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The BBC's service, which is now set to launch in spring 2008, will provide a "guaranteed non-subscription" digital satellite service.
The boxes will provide a HDTV satellite version of the popular Freeview service, with a number of BBC, ITV channels in high definition plus all the existing services that the current Freesat service provides.
Currently both Channel 4 and five have agreements with Sky which require their channels (with the exception of Film4) to require the use of a "Freesat From Sky" card. This means that you currently need to purchase a card from Sky Subscriber Services Ltd for 20 to watch Channel 4, five, Five US, Five Life and Sky Three.
Whilst this card is included as part of the 150 cost of Freesat From Sky, Sky have in the past invalidated the existing cards and demanded payment for a new one from Freesat users. Last time Sky did this the telephone number that was provided told customers that the must subscribe and mislead callers telling them no replacement cards were available!
The BBC/ITV service will have several potential uses:
a box-swap replacement to upgrade an existing Freesat from Sky or Sky subscription box for a box with HDTV services;
a multi-room installation with an existing dish fitted with a quad-LNB;
connection to a Windows Vista Media Centre or Windows Home Server;
Mark Thompson (BBC Director-General) said "The BBC's objective in launching Freesat is to support Digital Switchover by providing another way for licence payers to receive digital television channels and radio services, subscription free from the BBC and ITV.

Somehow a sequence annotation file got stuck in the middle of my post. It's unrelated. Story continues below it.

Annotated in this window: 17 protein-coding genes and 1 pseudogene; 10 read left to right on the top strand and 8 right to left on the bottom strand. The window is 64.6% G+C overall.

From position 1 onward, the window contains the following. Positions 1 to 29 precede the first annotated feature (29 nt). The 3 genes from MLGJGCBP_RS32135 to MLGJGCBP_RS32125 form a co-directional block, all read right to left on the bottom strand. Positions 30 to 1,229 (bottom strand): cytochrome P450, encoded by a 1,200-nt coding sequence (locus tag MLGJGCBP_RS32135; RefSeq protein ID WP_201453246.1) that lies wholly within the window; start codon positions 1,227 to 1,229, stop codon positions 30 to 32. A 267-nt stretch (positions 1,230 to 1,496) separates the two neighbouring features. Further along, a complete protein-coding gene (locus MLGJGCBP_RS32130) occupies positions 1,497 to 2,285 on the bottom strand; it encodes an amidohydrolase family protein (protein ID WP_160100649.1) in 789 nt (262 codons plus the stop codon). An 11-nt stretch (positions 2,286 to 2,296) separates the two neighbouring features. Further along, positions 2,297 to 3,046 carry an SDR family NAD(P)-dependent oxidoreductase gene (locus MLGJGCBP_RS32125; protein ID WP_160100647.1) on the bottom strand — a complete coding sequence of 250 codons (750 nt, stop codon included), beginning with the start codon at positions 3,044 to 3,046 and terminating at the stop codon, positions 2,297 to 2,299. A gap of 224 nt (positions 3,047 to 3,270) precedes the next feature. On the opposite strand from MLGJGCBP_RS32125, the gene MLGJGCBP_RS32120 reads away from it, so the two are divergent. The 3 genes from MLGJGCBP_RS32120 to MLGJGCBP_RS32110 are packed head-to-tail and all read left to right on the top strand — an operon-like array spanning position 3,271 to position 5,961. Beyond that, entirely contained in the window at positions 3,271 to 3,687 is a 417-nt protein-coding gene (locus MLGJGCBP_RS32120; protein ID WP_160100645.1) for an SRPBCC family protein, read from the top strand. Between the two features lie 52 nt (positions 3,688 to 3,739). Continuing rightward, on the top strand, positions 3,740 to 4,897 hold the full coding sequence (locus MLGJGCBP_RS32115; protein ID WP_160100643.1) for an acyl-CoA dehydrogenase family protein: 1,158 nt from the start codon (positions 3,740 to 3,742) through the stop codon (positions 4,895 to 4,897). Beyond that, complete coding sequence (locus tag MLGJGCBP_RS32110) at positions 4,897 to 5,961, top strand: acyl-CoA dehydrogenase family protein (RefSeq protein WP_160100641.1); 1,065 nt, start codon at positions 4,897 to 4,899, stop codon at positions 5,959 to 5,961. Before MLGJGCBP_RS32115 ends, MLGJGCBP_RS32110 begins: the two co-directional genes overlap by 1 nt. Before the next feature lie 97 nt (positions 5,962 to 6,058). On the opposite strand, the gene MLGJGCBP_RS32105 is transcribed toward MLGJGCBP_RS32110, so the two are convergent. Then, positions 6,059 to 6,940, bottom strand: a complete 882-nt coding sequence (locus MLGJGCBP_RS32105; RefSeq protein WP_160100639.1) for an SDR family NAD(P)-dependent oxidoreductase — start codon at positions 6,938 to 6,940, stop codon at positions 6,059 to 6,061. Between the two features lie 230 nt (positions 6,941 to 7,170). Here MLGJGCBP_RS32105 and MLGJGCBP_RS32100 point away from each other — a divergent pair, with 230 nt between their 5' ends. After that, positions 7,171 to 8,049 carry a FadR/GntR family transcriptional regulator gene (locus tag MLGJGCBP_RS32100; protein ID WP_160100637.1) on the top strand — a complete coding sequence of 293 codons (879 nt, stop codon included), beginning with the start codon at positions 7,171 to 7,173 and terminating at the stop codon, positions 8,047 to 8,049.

"Its primary purpose is to drive digital take-up in analogue homes, particularly in those areas which are out of digital terrestrial coverage. Freesat also offers a trusted free-to-view digital upgrade path that gives licence payers all the benefits of digital television (notably high definition capability) guaranteed free of subscription."
Michael Grade (ITV Executive Chairman) said "Freesat will build on the success of Freeview by offering viewers a simple and cost effective way of upgrading to digital TV. By filling in the current gaps in Freeview coverage, Freesat will ensure that a free-to-air, no strings attached option for accessing digital TV is available to the whole of the UK ahead of digital switchover. By offering HD capability we will future proof Freesat if, as expected, high definition television continues to capture the imagination of UK viewers."
What channels will be provided?
The current single-channel HDTV service for the BBC is only a test service. It seems reasonable that the BBC will provide the main channels in HD resolution. This will probably not extend to the BBC regional news services, and may not initially include the national variations in HD.
ITV1 is the only network of theirs with regional variations, so again a "Network" version of the channel will be provided in HD, with SDTV potentially regional adverts inserted. It seems reasonable that ITV2, ITV3, ITV4 and CITV will also broadcast in HD.
It seems that the other public service broadcasters, Channel 4, five and S4C will want to get on board. This will require E4, C4, More4, five, five Life and five US to change their broadcasts, or for the new BBC Freesat to simulcast these channels as HD.
Channel 4 told the Guardian that the channel "currently has exclusive [digital satellite] carriage deals in place with Sky Digital for the majority of its channels (other than for Film4, which is broadcast free-to-air). Under the Communications Act we would expect to become subject to obligations to ensure the availability of the core channel on all satellite platforms, which would require that Channel 4 was available on Freesat."
As for the other non-public service Freeview channels:
Ftn, The Hits, TMF, UKTV Bright Ideas, UKTV History are locked into Sky subscription agreements, but obviously it would be to the benefit of Freesat if these channels could be made available to the extra 2.5 million homes.
Sky Sports News is a subscription service on satellite and Sky Three would have to go free-to-air, which may happen to show Sky's benevolence.